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Western Union is the latest established financial services firm to take aim at startups in the fast-growing financial technology (fintech) market with the expansion of its EDGE platform, which aims to help small and medium-sized enterprises (SMEs) do business abroad.

Speaking at London Fintech Week, Kerry Agiasotis, president at Western Union Business Solutions, the global business-to-business payments arm of the financial services firm, highlighted the challenges SMEs face when taking their business international, and how it EDGE payments platform can help solve them.

"Small businesses generally are without the resources to navigate new markets," said Agiasotis.

"We have invested in building out software tools to address those pinch points, from providing cash management capabilities, somewhere a business can upload payables or receivables in one place and get a real-time view of the impact of that on their business."

Western Union EDGE

Western Union hopes that its EDGE platform can help simplify the operational complexity and issues that comes with doing business abroad.

The web-based platform is optimised for mobile devices, and allows businesses to see a dashboard with a growing series of capabilities. This includes tools for cash management, a foreign currency cash management tool that allows invoices to be uploaded, as well as details on payable and receivables in foreign currency.

The platform also has business intelligence features, so businesses can track cash and gain insight into how they are trading.

EDGE is priced on a ‘pay what you use’ basis, which should prove attractive to smaller businesses.

The main challenge will be in convincing companies to change their working practices to another system.

"You have to get a business to change a habit and that is the biggest impediment. Most businesses don't even think of this, they see it as a necessary impediment to doing business overseas," Agiasotis said.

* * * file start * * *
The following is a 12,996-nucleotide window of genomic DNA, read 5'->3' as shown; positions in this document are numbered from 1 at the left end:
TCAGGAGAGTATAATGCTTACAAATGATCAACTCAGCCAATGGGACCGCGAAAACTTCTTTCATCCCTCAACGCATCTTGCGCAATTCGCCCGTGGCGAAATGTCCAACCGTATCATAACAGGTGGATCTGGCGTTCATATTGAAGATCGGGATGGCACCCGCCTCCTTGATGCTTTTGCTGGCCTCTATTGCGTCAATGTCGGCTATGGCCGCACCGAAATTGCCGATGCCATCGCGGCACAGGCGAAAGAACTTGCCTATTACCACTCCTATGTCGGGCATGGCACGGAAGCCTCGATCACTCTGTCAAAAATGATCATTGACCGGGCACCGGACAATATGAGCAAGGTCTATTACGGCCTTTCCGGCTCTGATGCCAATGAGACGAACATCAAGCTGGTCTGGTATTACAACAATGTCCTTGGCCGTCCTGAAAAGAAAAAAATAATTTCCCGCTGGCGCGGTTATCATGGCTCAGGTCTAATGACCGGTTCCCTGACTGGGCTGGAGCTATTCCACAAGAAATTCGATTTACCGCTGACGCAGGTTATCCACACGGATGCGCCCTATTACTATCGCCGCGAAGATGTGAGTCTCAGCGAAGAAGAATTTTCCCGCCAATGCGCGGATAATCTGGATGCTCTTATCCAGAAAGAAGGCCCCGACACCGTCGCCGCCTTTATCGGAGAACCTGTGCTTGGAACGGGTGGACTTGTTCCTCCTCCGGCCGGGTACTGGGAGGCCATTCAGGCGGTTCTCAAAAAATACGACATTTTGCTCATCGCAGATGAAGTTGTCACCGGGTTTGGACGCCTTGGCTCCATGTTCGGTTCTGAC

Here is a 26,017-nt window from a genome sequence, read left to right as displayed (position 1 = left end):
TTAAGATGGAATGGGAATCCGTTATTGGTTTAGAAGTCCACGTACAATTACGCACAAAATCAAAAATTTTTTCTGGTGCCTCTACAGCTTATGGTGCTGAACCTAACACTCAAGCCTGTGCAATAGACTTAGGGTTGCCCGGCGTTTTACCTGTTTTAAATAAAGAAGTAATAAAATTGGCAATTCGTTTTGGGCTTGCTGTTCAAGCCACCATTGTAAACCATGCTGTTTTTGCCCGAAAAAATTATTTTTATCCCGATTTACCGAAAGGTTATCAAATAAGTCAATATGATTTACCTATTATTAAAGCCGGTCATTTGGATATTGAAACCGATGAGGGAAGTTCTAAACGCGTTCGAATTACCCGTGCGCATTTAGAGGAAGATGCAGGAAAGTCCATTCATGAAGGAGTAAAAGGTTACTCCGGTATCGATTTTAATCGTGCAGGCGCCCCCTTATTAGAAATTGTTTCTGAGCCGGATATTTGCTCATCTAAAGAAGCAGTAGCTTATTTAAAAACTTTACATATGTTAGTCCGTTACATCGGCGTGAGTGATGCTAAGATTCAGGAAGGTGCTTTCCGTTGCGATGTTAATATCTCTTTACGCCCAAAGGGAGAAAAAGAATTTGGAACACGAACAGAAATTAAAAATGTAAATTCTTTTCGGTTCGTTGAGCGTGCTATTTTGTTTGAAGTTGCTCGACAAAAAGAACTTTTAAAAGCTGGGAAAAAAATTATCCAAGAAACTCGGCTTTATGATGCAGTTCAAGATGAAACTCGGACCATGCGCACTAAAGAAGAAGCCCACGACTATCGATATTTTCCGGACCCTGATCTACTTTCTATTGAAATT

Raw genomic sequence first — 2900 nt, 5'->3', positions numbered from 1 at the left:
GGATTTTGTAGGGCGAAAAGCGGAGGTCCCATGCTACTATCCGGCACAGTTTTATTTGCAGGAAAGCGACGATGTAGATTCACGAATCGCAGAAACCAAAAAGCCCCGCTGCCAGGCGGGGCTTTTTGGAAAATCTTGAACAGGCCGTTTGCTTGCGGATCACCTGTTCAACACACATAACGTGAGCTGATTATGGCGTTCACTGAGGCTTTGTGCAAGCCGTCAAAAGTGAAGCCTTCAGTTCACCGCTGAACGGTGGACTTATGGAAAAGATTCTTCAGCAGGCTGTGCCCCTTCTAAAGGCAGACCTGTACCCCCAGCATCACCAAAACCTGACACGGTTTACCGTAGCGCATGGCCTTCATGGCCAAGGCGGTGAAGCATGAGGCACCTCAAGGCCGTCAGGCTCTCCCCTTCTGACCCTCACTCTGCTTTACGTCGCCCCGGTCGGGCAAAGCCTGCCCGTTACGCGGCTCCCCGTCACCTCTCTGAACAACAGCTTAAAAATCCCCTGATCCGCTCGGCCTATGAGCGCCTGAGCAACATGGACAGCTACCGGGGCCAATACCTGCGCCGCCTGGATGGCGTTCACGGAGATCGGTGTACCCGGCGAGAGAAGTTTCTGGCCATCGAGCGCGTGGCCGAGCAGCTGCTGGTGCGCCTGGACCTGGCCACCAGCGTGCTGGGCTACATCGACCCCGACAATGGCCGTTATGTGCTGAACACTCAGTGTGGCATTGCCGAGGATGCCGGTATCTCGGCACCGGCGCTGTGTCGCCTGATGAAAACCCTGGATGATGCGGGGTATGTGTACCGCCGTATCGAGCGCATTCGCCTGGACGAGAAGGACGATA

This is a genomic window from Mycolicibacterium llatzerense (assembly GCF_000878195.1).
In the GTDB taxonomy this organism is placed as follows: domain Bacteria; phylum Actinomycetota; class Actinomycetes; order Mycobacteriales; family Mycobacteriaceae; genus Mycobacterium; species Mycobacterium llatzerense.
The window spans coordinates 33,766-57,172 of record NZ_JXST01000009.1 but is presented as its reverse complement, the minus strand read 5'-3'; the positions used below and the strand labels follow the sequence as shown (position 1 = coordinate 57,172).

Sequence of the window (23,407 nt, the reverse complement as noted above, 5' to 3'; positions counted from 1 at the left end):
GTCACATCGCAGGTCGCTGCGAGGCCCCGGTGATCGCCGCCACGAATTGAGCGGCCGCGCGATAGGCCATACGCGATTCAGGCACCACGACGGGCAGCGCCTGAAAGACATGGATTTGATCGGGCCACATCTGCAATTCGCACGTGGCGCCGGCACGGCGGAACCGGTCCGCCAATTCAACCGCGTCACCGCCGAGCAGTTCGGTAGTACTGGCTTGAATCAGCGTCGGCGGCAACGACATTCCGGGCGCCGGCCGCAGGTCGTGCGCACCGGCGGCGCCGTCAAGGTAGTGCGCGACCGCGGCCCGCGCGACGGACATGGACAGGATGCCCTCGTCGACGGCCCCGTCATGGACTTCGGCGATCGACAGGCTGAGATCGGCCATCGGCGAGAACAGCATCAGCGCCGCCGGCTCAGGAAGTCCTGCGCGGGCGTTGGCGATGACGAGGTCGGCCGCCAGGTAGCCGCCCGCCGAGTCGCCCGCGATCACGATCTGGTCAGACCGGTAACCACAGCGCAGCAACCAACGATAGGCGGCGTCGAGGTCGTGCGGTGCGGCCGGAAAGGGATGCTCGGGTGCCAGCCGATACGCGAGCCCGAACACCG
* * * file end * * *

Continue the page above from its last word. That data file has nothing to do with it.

Another impediment is shifting the payment from their incumbent system, which tends to be a bank.

This could lead to significant time savings. Agiasotis claims: "We have some great research which shows that, on average, businesses can spend up to a day a week on all of the overheads associated with doing overseas business, so whether it is payments, reconciling receivables, managing foreign currency exposures, accounting."

Read next: Western Union deploys Cloudera Hadoop tools for transactional data analytics

Agiasotis didn't provide details of the technology behind EDGE. What we do know is that it was built in-house with the help of third party development firms, especially around non-core competencies within Western Union like collaboration, content management and workflow management.

"We are keeping a lid on a lot of the components, we just want to get it out there and get businesses using it and over time we may divulge more, but at the moment we are using it as a bit of a competitive advantage."

The platform runs on the public cloud, but Agiasotis won't say which.

Fintech rivals

Western Union and its fellow incumbent in the foreign exchange and money transfer market Travelex are both responding to the threat of fintech startups, which have been building user-friendly products far faster than the larger, legacy companies could.

Paresh Davdra is the CEO and co-founder of RationalFX, an established fintech startup with its own cheaper money transfer app for personal and business use called Xendpay.

He argues that the agility of fintech startups offers an advantage over more established firms.

"My opinion is that those companies [Western Union and Travelex] are very large. They are almost like banks, so they suffer from the same sort of problems,” he told Computerworld UK.

“They aren't agile, they can't make the quicker decisions, they can't try things out quickly because they have to pass through many hoops before getting anything off the ground."

However, Western Union’s EDGE platform and Travelex’s consumer-facing products such as Supercard and a soon-to-be-announced money transfer app, show that they are starting to take on the fintech startups at their own game. What they lack in speed they make up for in resources.

With EDGE, Western Union is starting to leverage its massive regional payment network in 51 currencies, meaning businesses on the platform can transact in minutes.

"A local financial infrastructure allows us to connect into local clearing systems and move money in ways few businesses can,” said Agiasotis.

“This is something we have been doing in the retail space for some time and now we're opening it up for businesses."

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